Now he was casting out a demon that was mute; when the demon had gone out, the one who had been mute spoke, and the crowds were amazed. But some of them said, “He casts out demons by Beelzebul, the ruler of the demons.” Others, to test him, kept demanding from him a sign from heaven.
But he knew what they were thinking and said to them, “Every kingdom divided against itself becomes a desert, and house falls on house. If Satan also is divided against himself, how will his kingdom stand? —for you say that I cast out the demons by Beelzebul. Now if I cast out the demons by Beelzebul, by whom do your exorcists cast them out?
Therefore they will be your judges. But if it is by the finger of God that I cast out the demons, then the kingdom of God has come to you. When a strong man, fully armed, guards his castle, his property is safe. But when one stronger than he attacks him and overpowers him, he takes away his armor in which he trusted and divides his plunder. Whoever is not with me is against me, and whoever does not gather with me scatters.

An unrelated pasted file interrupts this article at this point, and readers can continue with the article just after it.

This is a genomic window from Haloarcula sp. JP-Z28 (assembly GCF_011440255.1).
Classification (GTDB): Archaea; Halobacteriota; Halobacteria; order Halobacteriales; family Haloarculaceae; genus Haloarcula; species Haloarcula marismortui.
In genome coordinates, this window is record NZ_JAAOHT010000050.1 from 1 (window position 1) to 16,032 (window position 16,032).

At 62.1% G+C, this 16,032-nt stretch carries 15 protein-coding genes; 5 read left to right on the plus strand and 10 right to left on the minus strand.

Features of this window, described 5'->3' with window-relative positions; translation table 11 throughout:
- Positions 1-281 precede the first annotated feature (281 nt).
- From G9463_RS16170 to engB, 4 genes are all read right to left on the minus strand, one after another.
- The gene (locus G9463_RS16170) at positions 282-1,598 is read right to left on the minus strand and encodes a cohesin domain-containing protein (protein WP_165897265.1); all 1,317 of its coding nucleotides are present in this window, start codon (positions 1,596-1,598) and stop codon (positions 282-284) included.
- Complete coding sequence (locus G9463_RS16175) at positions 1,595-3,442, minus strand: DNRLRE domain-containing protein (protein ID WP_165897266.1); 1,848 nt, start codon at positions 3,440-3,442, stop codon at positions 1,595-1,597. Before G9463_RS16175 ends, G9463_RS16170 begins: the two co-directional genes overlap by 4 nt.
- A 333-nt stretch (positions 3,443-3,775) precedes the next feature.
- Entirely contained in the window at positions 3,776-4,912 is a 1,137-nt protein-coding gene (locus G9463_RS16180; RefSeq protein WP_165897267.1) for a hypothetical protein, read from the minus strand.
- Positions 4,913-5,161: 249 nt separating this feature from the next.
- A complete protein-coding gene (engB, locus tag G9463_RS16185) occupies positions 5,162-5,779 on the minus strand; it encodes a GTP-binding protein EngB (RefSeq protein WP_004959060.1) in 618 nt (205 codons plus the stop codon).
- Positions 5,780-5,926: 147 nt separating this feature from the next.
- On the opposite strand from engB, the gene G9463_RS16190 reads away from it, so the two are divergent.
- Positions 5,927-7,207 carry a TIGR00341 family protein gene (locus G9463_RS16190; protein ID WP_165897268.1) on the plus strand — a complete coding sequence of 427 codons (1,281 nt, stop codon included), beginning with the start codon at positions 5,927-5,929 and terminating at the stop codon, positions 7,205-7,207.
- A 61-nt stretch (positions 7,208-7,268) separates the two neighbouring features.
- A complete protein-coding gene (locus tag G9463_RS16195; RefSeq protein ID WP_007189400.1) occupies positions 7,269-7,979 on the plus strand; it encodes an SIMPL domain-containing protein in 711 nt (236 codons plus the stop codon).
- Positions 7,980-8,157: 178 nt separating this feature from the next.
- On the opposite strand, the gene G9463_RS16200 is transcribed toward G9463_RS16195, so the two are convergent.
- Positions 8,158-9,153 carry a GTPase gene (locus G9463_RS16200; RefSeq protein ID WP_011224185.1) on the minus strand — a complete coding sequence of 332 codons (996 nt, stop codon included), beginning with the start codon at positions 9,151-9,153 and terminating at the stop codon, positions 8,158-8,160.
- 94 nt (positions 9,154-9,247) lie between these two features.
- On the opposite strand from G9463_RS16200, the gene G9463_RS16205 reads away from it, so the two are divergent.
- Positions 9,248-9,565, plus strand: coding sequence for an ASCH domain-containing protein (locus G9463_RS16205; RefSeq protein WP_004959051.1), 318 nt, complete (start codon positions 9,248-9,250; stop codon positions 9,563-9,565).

New Revised Standard Version, copyright 1989, by the National Council of the Churches of Christ in the United States of America. Used by permission. All rights reserved. USCCB approved.
In today’s Gospel we see Jesus confront evil and it causes great controversy. How often we see something similar play out in our own life: the temptation to avoid rocking the boat or ruffling feathers, even if it means enduring something that is wrong or unjust. “I do me, you do you” or “live and let live,” we might think. But “live and let live” just as easily becomes “live and let suffer” or even “live and let die.” Only 3 in 5 Americans believe the devil is real. Does that make it easier for us to turn away from forces of evil and causes of suffering?
Elie Wiesel, author and Holocaust survivor, insisted: “We must take sides. Neutrality helps the oppressor, never the victim. Silence encourages the tormentor, never the tormented.” Jesus could have avoided words and actions that would lead to discord, but he refused to turn a blind eye to the work of the devil, knowing that it produces shame and stigma, conflict and division. The devil works through power that separates and subjugates, whereas God’s power is to reconcile and build up mutuality, equality, and love.
Put everything into the light, St. Ignatius advises. Otherwise deception and darkness will prevail. How can I use my voice and my actions to shine a light where there is darkness or mend what is broken in and around me?
Prayer for Generosity
Lord Jesus, teach me to be generous;
teach me to serve you as you deserve,
to give and not to count the cost,
to fight and not to heed the wounds,
to toil and not to seek for rest,
to labor and not to seek reward,
except that of knowing that I do your will.
—St. Ignatius of Loyola